Hungary requires the most urgent fiscal consolidation of any emerging market country in Europe; however, the government's plans to reduce the fiscal deficit from this year's expected 10% of GDP by four percentage points in 2007 mainly through increased tax revenue could hurt the country's growth potential, the International Monetary Fund (IMF) said in a report published on Thursday.
In its World Economic Outlook, the IMF projects Hungary's GDP growth will slow from 4.5% in 2006 to 3.5% in 2007. It says inflation will pick up from 3.6% in 2006 to 5.8% in 2007. The IMF puts Hungary's current account deficit at 9.1% of GDP in 2006 and 8% in 2008. It blames the country's big current account deficit on government overspending rather than investment money which flowed in after Hungary joined the EU.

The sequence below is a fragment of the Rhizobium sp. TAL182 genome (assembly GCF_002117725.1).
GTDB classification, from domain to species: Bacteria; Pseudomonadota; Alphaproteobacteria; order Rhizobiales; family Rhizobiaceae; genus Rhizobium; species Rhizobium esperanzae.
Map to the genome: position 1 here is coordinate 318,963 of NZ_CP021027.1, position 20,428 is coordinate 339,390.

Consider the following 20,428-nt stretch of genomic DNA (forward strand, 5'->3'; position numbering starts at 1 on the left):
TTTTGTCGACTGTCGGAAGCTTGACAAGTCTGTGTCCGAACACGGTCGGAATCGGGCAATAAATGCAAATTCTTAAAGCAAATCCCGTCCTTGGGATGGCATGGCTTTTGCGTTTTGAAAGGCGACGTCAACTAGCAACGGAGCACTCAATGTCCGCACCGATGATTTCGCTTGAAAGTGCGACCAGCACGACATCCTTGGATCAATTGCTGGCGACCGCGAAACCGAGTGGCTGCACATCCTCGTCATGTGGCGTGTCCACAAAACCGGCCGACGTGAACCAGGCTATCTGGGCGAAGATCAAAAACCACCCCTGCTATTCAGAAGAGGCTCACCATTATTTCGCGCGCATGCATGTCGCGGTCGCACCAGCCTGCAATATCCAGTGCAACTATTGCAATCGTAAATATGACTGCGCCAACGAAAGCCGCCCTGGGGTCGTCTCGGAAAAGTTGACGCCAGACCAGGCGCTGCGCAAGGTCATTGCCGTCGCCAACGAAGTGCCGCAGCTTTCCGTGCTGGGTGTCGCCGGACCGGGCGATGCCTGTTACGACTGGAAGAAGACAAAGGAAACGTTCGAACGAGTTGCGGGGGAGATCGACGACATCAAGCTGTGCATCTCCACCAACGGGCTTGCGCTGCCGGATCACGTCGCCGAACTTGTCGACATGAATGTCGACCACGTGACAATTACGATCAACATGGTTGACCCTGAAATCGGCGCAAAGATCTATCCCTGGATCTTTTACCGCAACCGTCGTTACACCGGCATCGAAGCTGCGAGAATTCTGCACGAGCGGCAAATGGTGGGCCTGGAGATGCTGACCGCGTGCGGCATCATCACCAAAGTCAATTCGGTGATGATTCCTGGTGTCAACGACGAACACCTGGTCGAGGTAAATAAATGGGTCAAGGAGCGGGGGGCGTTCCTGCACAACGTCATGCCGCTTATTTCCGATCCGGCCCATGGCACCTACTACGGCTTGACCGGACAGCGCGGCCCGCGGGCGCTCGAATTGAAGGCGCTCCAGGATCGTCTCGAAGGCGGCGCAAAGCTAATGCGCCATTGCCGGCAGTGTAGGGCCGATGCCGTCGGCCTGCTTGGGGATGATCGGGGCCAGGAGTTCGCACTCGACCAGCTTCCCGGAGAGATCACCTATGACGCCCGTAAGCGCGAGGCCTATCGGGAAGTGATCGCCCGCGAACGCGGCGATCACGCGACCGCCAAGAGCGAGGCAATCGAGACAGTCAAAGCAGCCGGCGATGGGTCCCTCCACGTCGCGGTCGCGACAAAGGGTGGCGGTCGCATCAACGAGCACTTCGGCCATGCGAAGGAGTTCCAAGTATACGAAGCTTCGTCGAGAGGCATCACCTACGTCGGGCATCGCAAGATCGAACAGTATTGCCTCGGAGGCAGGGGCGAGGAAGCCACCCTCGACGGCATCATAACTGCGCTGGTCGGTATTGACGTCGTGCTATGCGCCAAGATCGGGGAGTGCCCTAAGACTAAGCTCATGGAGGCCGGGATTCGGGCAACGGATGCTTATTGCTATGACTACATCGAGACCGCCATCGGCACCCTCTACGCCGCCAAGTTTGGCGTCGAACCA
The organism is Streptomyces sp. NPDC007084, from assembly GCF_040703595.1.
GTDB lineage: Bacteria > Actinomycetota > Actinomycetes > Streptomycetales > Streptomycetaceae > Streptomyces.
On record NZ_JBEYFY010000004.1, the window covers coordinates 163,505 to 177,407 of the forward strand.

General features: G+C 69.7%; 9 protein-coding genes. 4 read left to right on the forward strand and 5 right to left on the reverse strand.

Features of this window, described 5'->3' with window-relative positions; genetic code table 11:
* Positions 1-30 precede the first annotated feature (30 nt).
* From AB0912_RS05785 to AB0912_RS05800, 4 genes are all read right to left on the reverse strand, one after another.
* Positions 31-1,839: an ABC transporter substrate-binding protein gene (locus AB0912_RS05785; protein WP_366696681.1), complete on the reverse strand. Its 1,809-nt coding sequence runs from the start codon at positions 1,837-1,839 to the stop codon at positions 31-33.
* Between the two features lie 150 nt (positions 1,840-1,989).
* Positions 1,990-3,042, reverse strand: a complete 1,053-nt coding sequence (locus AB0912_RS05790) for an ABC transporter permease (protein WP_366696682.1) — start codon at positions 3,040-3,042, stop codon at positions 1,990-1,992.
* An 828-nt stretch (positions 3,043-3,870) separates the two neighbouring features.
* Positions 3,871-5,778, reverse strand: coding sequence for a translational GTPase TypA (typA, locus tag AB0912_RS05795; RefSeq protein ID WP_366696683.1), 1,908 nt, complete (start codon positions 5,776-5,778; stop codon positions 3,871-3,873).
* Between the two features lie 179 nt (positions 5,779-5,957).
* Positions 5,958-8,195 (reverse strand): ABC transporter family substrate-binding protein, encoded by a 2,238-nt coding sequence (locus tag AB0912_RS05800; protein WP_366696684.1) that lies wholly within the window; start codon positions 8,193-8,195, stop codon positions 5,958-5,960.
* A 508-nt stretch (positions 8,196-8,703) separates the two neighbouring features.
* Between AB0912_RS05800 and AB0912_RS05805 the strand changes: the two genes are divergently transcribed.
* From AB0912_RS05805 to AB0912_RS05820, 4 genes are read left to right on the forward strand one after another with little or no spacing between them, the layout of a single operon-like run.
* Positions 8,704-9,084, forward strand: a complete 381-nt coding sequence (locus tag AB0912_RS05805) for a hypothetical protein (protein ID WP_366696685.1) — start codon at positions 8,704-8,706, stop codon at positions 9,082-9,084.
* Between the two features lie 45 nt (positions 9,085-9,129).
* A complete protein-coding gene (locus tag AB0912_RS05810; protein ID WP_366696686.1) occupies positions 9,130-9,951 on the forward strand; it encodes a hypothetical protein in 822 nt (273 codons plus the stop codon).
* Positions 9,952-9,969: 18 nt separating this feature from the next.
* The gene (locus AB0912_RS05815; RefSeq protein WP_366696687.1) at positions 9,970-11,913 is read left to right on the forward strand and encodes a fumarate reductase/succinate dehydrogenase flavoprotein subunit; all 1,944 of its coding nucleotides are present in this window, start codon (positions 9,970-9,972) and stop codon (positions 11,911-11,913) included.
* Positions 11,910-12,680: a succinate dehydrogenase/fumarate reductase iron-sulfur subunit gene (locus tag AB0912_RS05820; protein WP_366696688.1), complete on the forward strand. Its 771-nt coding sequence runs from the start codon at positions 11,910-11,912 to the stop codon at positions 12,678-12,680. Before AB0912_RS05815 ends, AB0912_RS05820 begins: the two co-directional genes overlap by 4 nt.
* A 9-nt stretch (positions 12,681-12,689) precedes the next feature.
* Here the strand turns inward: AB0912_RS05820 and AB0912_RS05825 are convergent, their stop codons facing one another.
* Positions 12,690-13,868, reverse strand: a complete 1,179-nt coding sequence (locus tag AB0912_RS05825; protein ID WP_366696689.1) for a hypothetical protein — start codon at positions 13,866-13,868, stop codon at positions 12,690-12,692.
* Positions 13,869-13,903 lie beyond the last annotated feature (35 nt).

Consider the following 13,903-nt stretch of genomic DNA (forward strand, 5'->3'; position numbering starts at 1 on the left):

It also warns that Hungary's big external financing requirement puts it a greater risk because of the increased volatility of global markets. Meeting the Maastricht criteria to adopt the euro will require a disciplined and sustained fiscal policy, the IMF says. It adds that structural reforms are of key importance to improving economic flexibility and closing the productivity gap with the EU15.